Day 2 :
The Heart and Vascular Institute, USA
Keynote: The impact of ranolazine on left ventricular ejection fraction, autonomic measures, and outcomes in patients with chronic heart failure
Time : 10:00-10:45
Gary L Murray received a Phi Beta Kappa Bachelor’s degree from Rhodes College, Memphis, TN, USA, receiving the Belk Bible Award for the most outstanding Bible student. After graduating from the Tulane University School of Medicine, New Orleans, LA, USA, his Postdoctoral training was at the University of Tennessee Center of Health Care Sciences, Memphis, TN, USA. He became Co-Director of the Cardiac Catheterization as well as Nuclear Cardiology laboratories at Baptist Hospital, Memphis, TN, USA. He then became Chief of Medicine, Nellis AFB, North Las Vegas, NV, USA. Since, he has been in private practice in Memphis, yet he has managed to publish several articles and co-created the Shad-Murray first pass RNA exercise test for coronary disease that was employed at many centers in the USA and Europe. He participated in clinical trials of the first elective coronary stent, as well as the first coronary atherectomy and laser devices. His ANS studies have been cited in the new textbook on clinical autonomic disorders by Colombo. He has spoken in several countries worldwide. He currently is Director of Research at the Heart and Vascular Institute, Germantown, TN, USA
Background: Ranolazine (RAN) reduces the late sodium current (INa) in congestive heart failure (CHF), reducing myocardial calcium overload, thereby potentially improving left ventricular (LV) function. RAN also blocks neuronal sodium channel 1.7 (Nav 1.7), potentially altering parasympathetic and sympathetic (P & S) activity.
Objective: The objective of the study is to report RAN’s effect upon LV ejection fraction (LVEF), P & S function, and major adverse cardiac events (MACE) in CHF.
Methods: New York Heart Association (NYHA) class 2-4 CHF patients were given open-label RAN, 1000 mg p.o. b.i.d. (RANCHF, 41 systolic, 13 diastolic) added to guideline-driven therapy, or no adjuvant therapy (NORANCHF, 43 systolic, 12 diastolic). Echocardiographic LVEF was measured at baseline, confirmed by a nuclear multi-gated acquisition (MUGA) study, and reassessed yearly. P & S measures (ANX 3.0, ANSAR, Inc., Philadelphia, PA) were obtained every 6 mo. (mean follow-up 22.8 months), and MACE (cardiac deaths, CHF hospitalizations, ventricular tachycardia [VT]/ventricular fibrillation [VF] therapies) were recorded.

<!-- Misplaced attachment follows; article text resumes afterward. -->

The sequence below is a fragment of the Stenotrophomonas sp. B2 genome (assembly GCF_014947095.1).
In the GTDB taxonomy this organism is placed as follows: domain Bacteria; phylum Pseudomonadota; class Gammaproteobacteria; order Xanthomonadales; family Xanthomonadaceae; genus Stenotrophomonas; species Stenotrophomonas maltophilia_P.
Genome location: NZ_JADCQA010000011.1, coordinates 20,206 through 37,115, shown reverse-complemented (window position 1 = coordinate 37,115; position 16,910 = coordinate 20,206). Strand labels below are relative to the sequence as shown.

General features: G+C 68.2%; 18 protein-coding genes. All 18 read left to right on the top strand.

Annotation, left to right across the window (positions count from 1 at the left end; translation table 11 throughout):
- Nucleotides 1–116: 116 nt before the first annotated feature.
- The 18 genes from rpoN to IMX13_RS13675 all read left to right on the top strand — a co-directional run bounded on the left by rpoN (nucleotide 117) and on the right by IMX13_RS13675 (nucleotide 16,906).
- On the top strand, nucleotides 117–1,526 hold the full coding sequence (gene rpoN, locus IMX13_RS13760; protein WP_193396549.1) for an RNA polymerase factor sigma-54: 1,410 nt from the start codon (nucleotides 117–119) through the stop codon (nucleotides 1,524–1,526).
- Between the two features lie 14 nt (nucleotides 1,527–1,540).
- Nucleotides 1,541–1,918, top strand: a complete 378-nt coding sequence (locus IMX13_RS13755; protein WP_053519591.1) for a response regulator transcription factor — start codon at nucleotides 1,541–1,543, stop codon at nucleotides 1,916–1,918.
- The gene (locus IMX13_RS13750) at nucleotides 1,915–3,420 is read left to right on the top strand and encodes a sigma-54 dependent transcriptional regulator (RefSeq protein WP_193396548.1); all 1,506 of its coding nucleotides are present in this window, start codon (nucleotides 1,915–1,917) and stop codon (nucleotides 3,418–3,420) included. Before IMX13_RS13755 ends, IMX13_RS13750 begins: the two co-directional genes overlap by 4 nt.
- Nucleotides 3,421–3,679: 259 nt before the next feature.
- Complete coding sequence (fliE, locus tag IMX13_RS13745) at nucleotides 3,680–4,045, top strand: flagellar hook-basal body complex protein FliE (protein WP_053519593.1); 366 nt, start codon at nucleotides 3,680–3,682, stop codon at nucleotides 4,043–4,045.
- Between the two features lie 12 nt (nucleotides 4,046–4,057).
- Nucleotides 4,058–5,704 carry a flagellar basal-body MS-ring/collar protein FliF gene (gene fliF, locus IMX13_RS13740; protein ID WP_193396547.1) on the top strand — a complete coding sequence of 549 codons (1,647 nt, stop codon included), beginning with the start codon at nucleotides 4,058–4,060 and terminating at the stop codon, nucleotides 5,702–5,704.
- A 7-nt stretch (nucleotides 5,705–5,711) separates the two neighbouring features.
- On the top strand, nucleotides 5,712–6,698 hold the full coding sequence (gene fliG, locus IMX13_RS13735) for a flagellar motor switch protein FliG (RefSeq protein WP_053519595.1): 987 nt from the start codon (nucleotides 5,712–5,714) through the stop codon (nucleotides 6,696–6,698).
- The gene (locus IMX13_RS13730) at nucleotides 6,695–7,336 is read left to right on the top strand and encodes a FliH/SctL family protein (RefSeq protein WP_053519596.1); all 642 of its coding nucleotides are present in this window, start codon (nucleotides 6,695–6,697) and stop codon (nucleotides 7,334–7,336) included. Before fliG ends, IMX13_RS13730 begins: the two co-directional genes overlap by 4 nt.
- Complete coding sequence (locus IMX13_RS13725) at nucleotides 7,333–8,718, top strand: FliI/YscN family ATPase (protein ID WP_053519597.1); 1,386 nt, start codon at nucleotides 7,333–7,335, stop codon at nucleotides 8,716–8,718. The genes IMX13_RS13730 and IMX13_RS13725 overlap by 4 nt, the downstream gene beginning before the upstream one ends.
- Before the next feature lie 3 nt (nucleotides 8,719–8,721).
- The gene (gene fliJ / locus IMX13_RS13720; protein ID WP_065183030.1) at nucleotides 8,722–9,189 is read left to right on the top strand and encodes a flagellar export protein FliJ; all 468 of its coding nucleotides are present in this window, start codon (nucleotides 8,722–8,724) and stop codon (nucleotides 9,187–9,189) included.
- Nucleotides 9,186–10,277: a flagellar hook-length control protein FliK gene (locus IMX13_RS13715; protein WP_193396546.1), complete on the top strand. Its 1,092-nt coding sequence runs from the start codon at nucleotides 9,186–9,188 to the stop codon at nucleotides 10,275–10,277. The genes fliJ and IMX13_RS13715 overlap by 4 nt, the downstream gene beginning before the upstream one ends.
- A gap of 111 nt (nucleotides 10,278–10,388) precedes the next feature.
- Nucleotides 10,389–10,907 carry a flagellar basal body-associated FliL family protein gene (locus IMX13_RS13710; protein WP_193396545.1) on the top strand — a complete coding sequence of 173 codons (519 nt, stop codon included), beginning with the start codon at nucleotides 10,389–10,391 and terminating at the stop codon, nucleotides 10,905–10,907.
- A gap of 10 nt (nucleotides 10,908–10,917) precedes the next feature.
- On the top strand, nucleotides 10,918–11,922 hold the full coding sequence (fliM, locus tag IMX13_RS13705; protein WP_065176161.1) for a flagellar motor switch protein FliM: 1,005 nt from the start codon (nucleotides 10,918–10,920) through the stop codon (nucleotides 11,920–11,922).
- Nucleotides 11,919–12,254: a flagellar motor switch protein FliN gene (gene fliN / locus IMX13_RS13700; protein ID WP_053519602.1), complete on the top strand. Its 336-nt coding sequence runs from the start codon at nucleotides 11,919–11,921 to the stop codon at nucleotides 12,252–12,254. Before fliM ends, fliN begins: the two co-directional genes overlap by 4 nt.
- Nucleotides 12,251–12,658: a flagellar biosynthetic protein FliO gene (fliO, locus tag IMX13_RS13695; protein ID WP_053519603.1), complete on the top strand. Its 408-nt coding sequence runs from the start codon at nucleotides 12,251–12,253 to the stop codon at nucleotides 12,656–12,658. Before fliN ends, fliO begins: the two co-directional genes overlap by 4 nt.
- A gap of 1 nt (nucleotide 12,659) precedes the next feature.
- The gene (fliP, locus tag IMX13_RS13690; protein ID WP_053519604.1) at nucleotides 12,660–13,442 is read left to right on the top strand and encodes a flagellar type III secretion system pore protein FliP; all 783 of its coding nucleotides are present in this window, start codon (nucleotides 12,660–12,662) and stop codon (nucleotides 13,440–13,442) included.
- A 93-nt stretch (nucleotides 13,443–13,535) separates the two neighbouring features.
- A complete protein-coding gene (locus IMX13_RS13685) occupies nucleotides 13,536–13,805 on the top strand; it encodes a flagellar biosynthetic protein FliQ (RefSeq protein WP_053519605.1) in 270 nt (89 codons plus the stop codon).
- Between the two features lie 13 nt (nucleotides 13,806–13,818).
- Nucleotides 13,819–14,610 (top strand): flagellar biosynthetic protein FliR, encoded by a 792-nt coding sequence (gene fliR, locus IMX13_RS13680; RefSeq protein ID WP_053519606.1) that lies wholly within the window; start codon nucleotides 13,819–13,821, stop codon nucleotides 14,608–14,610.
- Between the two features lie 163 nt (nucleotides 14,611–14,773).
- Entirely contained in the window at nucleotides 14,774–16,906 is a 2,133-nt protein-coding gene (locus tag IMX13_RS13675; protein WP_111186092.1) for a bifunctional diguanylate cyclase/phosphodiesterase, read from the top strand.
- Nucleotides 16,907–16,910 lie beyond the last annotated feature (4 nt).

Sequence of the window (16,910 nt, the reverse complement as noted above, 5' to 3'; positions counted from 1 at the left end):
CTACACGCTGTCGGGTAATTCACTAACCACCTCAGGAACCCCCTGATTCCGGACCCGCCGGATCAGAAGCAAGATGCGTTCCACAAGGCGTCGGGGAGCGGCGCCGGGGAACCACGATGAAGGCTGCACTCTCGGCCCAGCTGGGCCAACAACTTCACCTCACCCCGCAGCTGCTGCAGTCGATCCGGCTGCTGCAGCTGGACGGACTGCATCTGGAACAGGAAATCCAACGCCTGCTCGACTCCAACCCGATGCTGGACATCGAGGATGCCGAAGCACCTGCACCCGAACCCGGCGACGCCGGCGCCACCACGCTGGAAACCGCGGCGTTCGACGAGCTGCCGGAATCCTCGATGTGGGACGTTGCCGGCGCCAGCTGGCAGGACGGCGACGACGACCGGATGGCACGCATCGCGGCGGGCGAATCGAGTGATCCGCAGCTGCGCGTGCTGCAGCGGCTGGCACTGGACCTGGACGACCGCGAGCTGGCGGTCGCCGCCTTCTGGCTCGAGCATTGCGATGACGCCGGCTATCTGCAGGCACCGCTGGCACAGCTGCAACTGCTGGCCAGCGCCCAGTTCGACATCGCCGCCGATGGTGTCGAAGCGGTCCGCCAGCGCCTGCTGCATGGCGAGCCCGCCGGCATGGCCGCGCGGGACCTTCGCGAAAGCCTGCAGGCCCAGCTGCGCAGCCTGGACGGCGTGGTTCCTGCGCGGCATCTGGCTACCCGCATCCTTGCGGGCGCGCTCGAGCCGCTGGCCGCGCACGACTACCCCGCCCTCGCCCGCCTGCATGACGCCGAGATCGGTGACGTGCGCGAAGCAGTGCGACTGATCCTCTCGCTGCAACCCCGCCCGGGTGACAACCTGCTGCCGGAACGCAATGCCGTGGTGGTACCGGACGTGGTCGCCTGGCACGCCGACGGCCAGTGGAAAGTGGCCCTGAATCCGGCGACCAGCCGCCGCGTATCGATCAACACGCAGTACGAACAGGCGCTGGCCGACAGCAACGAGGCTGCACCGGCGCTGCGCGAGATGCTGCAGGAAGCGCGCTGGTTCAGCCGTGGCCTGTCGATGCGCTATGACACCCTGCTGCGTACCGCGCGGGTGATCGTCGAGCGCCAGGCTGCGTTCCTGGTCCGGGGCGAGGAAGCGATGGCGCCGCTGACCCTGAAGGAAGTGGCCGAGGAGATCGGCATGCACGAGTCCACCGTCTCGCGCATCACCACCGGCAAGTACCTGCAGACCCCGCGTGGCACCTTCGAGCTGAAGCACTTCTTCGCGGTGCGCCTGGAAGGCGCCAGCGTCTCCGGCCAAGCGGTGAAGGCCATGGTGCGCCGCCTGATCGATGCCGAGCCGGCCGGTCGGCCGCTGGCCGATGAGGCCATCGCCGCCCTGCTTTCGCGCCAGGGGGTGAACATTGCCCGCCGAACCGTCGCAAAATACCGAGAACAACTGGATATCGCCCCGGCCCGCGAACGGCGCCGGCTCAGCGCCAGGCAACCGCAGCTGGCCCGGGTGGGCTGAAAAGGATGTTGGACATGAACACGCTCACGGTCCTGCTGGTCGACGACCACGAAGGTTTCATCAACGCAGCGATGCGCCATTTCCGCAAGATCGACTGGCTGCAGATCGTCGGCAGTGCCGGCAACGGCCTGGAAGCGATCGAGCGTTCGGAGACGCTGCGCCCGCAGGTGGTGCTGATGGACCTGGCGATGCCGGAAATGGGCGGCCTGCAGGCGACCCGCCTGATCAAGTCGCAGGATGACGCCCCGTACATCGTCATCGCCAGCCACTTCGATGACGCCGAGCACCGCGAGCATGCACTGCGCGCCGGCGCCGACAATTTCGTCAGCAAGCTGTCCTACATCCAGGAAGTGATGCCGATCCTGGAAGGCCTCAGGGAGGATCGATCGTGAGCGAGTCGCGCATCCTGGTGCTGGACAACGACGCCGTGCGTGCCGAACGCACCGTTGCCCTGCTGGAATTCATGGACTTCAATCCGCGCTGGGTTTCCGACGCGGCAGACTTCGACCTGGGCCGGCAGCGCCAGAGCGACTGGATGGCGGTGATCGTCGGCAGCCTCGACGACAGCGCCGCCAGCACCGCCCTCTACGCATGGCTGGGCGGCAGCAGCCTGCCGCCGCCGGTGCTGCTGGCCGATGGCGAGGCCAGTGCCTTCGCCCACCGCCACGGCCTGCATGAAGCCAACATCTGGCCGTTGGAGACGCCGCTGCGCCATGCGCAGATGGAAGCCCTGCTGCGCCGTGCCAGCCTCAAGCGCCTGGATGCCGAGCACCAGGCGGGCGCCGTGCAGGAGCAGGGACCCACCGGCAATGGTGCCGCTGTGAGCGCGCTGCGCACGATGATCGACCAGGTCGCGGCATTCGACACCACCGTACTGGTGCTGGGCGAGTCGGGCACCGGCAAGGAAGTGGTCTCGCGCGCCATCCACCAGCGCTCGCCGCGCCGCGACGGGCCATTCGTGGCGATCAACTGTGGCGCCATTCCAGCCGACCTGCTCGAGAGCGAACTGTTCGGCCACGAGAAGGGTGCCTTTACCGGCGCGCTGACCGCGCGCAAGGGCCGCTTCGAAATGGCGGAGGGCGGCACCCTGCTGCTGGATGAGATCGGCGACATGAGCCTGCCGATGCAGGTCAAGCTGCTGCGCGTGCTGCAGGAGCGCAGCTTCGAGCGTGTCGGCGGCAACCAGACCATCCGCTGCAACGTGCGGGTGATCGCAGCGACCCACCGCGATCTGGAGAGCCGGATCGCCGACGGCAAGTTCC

Results: Systolic RANCHF patients’ LVEF increased from 0.30 to 0.36 (p=0.001); diastolic RANCHF patients’ LVEF increased from 0.43 to 0.52 (p=0.002). NORANCHF patients’ LVEF remained unchanged. In RANCHF patients, P & S measures demonstrated improved sympathovagal balance (SB=S/P). SB worsened in NORANCHF subjects. MACE were qualitatively reduced in RANCHF vs. NORANCHF patients: deaths 5.6% vs. 12.7%; CHF admissions 22.2% vs. 27.3%; and VT/VF events 11.1% vs. 23.6%. Of the independent predictors for MACE, SB performed slightly better than LVEF: when SB was ≤2.5 or LVEF was ≥0.32, 80% of subjects were MACE-free; when SB was >2.5, 59% of patients suffered MACE, vs. 50% of patients when LVEF was <0.32.
Conclusion: RAN improves LVEF and autonomic function in CHF patients. RAN qualitatively reduced MACE, and SB performs slightly better than LVEF for prognostication.